how to kick the recession in the butt

There’s no hiding from it. Everywhere you go, you’re bound to hear someone talking about the recession and more specifically, the recent record breaking numbers of unemployment in the U.S. Yours truly wasn’t even recession proof – but there’s got to be some sort of light at the end of tunnel, right? Well, there’s no reason to wait until you get to the end of the tunnel. With the staggering number of people that are getting laid off, we all need to remain vigilant on what could happen and take the necessary steps to be ready if it does.

These steps have helped me immensely as I go through this phase of my career and I hope it does the same for you (though I hope it doesn’t reach that point for you):

  • Connect with people – Network your butt off and build positive, mutually-beneficial relationships. I can’t preach this enough as every day, I am thankful for my network and the people I’m truly able to call friends. Twitter is a great starting point to connect with like-minded folks and build those relationships. Taking it to the next level, make your way out to tweetups and conferences. They not only helped solidify the relationships I already made online but was able to meet many more smart people in the process.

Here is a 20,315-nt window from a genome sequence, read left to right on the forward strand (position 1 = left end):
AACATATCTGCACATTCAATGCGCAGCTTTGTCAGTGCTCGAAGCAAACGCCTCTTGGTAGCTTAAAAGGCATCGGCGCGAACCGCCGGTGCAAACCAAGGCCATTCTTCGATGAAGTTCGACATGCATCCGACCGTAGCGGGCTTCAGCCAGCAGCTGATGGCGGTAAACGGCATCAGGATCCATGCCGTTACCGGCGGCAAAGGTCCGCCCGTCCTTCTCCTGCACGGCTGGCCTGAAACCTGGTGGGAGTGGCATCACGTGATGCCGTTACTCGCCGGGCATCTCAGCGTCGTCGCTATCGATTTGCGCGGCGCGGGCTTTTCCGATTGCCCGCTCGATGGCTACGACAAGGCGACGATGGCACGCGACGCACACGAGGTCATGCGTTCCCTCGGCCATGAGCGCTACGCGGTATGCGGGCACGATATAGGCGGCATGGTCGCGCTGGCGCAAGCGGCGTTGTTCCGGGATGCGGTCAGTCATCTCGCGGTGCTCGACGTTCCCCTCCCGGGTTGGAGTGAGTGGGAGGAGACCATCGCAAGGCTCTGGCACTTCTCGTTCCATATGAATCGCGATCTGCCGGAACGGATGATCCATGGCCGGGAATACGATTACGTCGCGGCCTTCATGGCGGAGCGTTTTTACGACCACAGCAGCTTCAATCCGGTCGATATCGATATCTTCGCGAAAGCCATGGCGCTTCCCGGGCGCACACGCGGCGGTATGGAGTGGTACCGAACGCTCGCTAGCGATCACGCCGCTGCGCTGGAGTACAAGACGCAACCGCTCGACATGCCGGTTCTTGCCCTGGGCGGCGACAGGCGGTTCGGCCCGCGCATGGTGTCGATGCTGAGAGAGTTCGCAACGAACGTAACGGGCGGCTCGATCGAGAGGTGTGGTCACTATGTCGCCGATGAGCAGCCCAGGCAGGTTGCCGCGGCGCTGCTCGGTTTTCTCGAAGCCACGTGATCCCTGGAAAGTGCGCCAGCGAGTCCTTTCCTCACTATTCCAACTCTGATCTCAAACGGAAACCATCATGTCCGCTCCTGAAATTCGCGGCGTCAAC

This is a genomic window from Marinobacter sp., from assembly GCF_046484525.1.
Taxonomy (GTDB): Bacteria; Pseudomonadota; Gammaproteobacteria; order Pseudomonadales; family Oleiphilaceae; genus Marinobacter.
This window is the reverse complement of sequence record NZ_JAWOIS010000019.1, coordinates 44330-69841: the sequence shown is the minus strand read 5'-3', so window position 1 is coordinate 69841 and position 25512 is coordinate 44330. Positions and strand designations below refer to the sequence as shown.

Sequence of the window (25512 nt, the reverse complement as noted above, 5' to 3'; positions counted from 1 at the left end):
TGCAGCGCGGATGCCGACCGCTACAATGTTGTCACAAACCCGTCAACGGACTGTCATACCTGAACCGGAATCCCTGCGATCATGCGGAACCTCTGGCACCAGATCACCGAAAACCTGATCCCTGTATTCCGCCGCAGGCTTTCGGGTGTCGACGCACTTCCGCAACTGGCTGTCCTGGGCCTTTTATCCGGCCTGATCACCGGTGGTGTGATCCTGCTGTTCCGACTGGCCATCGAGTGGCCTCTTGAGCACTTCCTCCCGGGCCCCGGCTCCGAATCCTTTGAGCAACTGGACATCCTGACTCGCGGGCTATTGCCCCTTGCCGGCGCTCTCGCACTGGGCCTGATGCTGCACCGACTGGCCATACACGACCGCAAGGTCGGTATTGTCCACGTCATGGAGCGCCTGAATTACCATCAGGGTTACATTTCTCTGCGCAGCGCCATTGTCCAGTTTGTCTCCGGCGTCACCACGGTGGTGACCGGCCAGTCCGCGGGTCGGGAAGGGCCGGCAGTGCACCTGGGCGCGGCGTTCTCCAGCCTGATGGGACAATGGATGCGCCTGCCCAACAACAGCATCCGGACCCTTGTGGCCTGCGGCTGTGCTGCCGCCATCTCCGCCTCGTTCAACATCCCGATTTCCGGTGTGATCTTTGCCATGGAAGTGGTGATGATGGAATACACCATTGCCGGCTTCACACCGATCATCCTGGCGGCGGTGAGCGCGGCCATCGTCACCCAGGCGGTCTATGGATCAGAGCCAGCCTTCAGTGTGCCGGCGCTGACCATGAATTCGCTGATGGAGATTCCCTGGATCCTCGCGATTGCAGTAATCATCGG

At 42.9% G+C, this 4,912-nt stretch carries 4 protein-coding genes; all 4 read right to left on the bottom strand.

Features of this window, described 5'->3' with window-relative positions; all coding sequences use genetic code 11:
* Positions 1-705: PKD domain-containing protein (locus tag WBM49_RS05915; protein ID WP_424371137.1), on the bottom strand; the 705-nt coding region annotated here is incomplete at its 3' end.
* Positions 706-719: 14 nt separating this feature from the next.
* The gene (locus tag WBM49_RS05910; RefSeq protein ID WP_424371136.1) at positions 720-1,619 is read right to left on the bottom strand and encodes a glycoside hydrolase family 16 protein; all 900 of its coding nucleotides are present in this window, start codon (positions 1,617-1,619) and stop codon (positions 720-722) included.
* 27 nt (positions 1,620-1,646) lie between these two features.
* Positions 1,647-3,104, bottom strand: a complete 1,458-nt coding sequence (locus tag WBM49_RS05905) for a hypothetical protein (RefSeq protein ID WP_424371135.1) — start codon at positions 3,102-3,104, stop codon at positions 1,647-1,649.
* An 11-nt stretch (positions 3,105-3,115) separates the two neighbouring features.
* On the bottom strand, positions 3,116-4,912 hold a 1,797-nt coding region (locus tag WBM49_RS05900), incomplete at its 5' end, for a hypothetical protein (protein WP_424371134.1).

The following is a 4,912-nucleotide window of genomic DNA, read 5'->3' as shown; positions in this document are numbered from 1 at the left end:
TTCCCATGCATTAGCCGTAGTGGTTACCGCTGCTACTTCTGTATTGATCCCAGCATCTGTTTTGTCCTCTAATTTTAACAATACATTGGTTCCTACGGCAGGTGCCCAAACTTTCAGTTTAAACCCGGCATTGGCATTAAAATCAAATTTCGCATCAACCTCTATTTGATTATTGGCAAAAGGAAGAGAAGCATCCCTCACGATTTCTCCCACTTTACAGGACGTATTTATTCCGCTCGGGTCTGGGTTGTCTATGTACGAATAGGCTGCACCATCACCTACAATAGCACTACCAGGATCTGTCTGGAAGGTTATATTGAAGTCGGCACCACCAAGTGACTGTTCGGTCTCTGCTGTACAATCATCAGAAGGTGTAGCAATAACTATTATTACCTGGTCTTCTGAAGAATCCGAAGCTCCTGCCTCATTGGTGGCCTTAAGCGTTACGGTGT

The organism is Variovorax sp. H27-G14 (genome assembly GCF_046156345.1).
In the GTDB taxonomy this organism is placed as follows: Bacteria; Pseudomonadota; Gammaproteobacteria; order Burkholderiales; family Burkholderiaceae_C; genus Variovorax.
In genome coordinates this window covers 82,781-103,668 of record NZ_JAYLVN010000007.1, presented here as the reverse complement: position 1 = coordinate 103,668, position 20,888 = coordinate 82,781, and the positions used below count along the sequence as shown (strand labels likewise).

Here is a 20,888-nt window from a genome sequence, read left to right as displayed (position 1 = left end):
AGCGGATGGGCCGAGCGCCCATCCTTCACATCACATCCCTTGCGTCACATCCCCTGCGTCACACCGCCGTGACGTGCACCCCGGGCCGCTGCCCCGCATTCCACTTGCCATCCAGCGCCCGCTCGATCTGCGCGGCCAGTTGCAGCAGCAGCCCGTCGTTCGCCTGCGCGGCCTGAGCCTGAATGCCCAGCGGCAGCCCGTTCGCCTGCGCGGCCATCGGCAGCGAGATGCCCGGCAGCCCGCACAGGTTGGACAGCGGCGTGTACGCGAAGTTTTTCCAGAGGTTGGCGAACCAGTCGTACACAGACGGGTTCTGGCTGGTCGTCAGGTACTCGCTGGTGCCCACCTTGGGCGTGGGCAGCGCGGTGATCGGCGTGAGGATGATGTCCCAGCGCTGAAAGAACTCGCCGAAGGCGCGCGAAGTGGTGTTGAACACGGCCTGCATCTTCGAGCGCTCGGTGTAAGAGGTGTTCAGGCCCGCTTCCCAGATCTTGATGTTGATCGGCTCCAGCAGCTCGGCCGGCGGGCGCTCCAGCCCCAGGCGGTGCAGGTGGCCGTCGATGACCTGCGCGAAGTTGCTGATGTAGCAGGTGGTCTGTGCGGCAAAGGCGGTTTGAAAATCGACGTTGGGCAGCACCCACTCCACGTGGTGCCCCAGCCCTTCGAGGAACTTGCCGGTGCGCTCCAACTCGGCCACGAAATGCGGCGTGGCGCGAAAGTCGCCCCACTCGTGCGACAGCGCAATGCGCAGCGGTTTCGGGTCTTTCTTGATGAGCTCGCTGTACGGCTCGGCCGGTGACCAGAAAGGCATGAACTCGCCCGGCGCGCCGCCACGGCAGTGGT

• Keep your resume current – This should be a no-brainer. No matter if you have a solid job or not, always keeping your resume up-to-date is critical. Competition is fiercer than ever and though your qualifications matter, getting your resume out quickly is also key. Additionally, keep your LinkedIn profile current. Job seekers aren’t the only ones Googling names. Employers are doing the same to see what type of presence you have online and at the least, what your LinkedIn profile says. Here are some more tips from Chris Brogan on making LinkedIn work for you.
  • – If you haven’t done so already, reserve now. Seriously. Go to or your domain provider of choice and scoop it up. I admit, not everyone has to be a blogger, but I’d recommend at least making a static page with your elevator pitch, a picture of yourself, links to all of your networks and ways to contact you. This way, employers have a one stop shop to your entire online presence.
  • Network when in need – This ties in with my previous point of connecting, but takes it a step further. The work you put into connecting with folks in your industry and building those relationships comes into play here. Lean on your network and let them know your situation. You might be hesitant to tell people, trust me I was, but there’s no shame in asking for help. The people that you can call upon to read your blog post will undoubtedly be willing to help in your time of need.

I can honestly say that following these steps prior to going through the latter (and during) has definitely helped me in my search and connecting with even more people than I would have without. We all pray that none of our friends or family will have to go through this but if it does happen, I hope tackling these steps beforehand will make the ride a bit smoother as it has with me.